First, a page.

Re-membering, re-experiencing, re-processing, re-orienting, re-consolidating and re-newing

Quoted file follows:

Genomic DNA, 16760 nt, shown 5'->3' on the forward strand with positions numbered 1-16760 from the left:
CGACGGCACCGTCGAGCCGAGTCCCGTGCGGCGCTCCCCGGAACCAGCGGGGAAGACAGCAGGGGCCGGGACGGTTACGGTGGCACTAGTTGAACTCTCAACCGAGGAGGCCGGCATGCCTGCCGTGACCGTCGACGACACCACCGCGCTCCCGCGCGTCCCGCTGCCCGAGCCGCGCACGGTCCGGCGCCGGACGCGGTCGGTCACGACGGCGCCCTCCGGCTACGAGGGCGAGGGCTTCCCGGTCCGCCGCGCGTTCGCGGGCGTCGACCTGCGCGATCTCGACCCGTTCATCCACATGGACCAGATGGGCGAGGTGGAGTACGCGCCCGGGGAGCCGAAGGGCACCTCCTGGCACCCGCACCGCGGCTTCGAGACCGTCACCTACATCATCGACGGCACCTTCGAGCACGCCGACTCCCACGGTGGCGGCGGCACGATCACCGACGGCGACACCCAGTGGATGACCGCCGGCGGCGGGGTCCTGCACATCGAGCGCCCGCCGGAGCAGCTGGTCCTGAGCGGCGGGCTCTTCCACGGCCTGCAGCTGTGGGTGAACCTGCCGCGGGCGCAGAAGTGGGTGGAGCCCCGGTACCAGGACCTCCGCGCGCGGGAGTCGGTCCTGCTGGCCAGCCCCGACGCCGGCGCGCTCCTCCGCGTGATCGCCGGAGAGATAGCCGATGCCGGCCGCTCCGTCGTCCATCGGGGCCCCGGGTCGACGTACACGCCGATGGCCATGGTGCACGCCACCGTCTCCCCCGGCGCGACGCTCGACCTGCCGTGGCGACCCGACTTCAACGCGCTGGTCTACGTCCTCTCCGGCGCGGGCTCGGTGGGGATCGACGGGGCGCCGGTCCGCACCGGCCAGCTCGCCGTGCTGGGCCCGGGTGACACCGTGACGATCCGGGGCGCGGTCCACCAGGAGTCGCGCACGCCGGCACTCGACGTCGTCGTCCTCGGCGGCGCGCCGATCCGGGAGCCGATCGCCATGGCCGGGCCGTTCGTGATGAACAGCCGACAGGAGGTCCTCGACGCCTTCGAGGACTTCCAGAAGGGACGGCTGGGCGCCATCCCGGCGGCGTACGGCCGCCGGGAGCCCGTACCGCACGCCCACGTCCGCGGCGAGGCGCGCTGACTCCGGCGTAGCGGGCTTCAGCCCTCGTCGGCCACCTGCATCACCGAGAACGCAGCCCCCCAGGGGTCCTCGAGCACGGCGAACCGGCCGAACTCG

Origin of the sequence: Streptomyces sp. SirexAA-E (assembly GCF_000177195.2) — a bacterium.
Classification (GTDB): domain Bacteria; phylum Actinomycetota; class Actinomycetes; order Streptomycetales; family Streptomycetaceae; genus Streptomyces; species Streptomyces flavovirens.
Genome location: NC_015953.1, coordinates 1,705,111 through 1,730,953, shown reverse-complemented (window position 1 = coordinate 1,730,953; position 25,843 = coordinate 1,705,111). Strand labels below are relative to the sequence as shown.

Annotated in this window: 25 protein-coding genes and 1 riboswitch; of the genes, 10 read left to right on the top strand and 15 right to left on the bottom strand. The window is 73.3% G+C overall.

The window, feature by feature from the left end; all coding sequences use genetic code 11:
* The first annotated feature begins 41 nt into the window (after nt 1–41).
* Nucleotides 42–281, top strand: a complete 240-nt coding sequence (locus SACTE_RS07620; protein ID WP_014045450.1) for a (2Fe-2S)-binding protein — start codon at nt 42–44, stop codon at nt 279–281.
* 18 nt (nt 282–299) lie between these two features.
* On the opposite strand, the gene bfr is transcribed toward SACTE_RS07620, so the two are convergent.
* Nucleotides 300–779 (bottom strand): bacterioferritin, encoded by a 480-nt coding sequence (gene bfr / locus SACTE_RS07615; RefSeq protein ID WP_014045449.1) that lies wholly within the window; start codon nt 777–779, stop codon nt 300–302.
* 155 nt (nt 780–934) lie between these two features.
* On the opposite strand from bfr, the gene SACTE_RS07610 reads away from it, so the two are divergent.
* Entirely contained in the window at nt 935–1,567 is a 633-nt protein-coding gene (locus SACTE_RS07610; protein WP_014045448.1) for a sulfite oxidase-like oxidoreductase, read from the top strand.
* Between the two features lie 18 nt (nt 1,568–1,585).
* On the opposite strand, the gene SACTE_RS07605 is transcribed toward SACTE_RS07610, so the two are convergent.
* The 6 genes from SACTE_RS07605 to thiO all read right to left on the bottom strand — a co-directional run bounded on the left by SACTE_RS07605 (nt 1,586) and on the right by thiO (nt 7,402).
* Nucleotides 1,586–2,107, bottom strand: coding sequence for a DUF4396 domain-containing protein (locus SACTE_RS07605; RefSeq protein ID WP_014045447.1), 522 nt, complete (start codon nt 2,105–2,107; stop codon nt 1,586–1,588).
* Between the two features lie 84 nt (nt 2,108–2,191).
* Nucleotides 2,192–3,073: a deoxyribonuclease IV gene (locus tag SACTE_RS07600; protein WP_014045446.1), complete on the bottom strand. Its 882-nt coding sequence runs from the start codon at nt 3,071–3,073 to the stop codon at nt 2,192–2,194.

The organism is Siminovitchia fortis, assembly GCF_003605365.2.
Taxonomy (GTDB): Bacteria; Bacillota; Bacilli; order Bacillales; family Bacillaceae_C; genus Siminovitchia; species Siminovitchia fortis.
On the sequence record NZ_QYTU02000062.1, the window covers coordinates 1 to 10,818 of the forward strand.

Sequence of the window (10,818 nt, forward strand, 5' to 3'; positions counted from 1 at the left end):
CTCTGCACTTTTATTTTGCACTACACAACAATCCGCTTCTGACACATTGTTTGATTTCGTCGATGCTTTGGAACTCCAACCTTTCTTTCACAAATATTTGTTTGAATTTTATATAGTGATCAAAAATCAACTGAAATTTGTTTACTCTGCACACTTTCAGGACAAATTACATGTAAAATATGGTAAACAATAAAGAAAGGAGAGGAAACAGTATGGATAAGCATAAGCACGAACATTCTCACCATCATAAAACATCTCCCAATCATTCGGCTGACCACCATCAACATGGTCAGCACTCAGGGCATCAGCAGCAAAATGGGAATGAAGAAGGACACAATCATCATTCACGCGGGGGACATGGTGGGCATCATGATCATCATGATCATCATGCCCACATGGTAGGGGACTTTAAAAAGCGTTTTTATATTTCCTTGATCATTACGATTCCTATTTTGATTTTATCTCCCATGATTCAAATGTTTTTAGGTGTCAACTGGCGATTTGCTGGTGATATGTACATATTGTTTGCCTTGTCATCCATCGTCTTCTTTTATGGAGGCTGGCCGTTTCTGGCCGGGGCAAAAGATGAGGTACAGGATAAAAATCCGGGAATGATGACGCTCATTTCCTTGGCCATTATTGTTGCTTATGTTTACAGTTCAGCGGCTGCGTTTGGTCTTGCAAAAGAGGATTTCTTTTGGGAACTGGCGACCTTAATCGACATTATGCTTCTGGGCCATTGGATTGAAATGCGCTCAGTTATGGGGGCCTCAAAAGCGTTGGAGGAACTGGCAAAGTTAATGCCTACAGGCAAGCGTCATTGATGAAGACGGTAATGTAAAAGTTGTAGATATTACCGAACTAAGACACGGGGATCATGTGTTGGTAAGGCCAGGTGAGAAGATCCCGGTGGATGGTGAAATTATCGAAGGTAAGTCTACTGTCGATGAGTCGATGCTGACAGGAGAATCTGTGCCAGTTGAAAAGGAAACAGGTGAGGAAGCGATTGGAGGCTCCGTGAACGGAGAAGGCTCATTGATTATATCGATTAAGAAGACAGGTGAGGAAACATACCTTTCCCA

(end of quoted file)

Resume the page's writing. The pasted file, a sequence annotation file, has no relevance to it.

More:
Effective trauma psychotherapy engages the intrinsic healing properties of the brain’s complex systems for emotional homeostasis. These are the capacities that have been inhibited by the traumatic experience to the extent that affective-somatic-memory complexes intrude as clinical symptoms and syndromes. Effective trauma psychotherapy that promotes fundamental healing relies on the facilitation of the systems developed over the course of the evolution of the human brain to learn from adversity without being destroyed by it. The 84 billion neurons of the typical human brain (Herculano-Houzel, 2012) have evolved to support the engagement of the cerebral cortex and cerebellum in activities made possible by the use of ﬁ re for cooking meat and other foods to speed up the delivery of caloriﬁ c nutrients; this allows the brain to use 20% of the body’s energy although it constitutes only 2% of the mass. Evolutionary pressures have somehow made possible, in the extraordinary complexity of human brain systems, a capacity for healing from emotionally traumatic experiences, though it is clear that this can be blocked for a proportion of those exposed to trauma. CRM does not impose a prescribed pathway to healing but instead attempts to make optimal the conditions through which recovery may occur. This is an important distinction as those new to the model may think there is an unnecessary abundance of interventions within CRM – grids, breathing styles, attachment resources and so on. The reality is that CRM protocols help to establish the safe environment in which the blocks to healing can be dispersed, allowing the endogenous healing process to ﬂ ow to its spontaneous conclusion. All CRM resources, starting with the attuned presence of the therapist, are ways of fostering the conditions in which the trauma memories can break from the rigid shackles imposed by the overwhelming nature of the original traumatic experiences. Crucially, the nested CRM resources provide the optimal conditions for spontaneous healing with very little intervention needed from the therapist once the neurobiological scaffolding is in place. The therapist typically allows silence, room and space in order for the healing to unfold naturally, unfettered by unnecessary interventions.